Richard Barnes's Reviews > True Grit

True Grit by Charles Portis
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's review
Feb 04, 2012

really liked it
Read in February, 2012

This book has many strengths. Its plot is a simple, yet effective tale of revenge in the old west. At first glance, the characters occupy regular western stereotypes, the maverick gunslinger, the mean bandit, the desperate female - but Portis takes these types and makes them real. The story is not set in a romantic wild west, but a more realistic post civil-war America.

The story is narrated by Mattie - at the time of the events she recalls, she's just 14, witnesses her father getting shot and hires a tough, mean Marshall (Rooster Cogburn) to hunt him down. He is reckoned to have the "true grit" of the title, and indeed he has.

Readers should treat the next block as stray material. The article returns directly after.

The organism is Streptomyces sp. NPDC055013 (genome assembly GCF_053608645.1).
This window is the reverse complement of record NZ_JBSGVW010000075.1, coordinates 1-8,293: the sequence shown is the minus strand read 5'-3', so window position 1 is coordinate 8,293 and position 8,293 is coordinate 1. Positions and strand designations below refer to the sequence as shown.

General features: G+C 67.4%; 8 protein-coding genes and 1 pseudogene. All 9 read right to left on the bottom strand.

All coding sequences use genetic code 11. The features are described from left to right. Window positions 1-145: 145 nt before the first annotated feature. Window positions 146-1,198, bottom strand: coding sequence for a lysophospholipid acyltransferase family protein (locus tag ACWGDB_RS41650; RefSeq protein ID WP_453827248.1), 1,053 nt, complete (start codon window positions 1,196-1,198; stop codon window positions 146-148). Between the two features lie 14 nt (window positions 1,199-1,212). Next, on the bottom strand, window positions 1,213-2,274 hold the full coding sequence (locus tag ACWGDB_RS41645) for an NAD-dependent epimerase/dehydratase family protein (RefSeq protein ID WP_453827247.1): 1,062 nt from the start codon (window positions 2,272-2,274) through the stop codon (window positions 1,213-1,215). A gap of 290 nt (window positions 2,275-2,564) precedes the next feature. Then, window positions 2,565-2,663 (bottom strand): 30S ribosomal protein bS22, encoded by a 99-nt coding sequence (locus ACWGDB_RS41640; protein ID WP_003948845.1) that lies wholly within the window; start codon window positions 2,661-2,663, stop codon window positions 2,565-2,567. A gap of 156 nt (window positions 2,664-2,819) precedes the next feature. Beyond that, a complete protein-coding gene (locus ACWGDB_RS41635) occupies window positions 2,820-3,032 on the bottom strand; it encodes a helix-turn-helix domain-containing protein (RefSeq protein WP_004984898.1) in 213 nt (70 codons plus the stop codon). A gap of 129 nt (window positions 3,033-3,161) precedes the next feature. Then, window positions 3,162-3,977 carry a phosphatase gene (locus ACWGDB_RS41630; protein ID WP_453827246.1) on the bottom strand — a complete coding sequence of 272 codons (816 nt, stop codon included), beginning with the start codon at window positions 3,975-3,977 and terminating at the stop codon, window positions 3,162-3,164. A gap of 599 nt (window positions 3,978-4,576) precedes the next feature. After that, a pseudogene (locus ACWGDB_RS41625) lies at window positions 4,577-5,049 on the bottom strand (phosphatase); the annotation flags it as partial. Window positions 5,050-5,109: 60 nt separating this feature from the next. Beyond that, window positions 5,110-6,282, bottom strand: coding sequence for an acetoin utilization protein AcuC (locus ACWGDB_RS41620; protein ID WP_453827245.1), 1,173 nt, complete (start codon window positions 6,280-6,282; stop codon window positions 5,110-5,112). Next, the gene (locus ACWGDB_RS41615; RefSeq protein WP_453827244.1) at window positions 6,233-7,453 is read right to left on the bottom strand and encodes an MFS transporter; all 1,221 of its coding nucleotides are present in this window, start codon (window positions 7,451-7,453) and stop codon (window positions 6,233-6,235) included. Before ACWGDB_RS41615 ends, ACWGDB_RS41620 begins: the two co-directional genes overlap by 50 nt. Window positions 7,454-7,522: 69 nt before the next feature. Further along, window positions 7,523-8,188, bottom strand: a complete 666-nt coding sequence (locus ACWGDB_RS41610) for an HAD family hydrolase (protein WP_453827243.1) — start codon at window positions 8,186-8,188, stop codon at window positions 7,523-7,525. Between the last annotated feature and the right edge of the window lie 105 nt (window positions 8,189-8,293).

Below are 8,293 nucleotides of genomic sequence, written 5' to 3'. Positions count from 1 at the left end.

It is Mattie's voice that provides the real joy of this book - it is a story recounted by an older woman, told with hindsight and tough Arkansas, homespun wisdom. The dialogue is told as richly as anything Mark Twain came out with; the shootouts are fast and brutal - and Mattie's voice brings it all to life, but without any flowery embellishment, just the dry, tough language of the frontier.

The great western stories are not about cowboys and gunslingers, they are about the passing of that age. True Grit, similar to Shane, gives us a hero who has fought the hard battles but is facing a ever more "civilised" world, one which he cannot really fit into.


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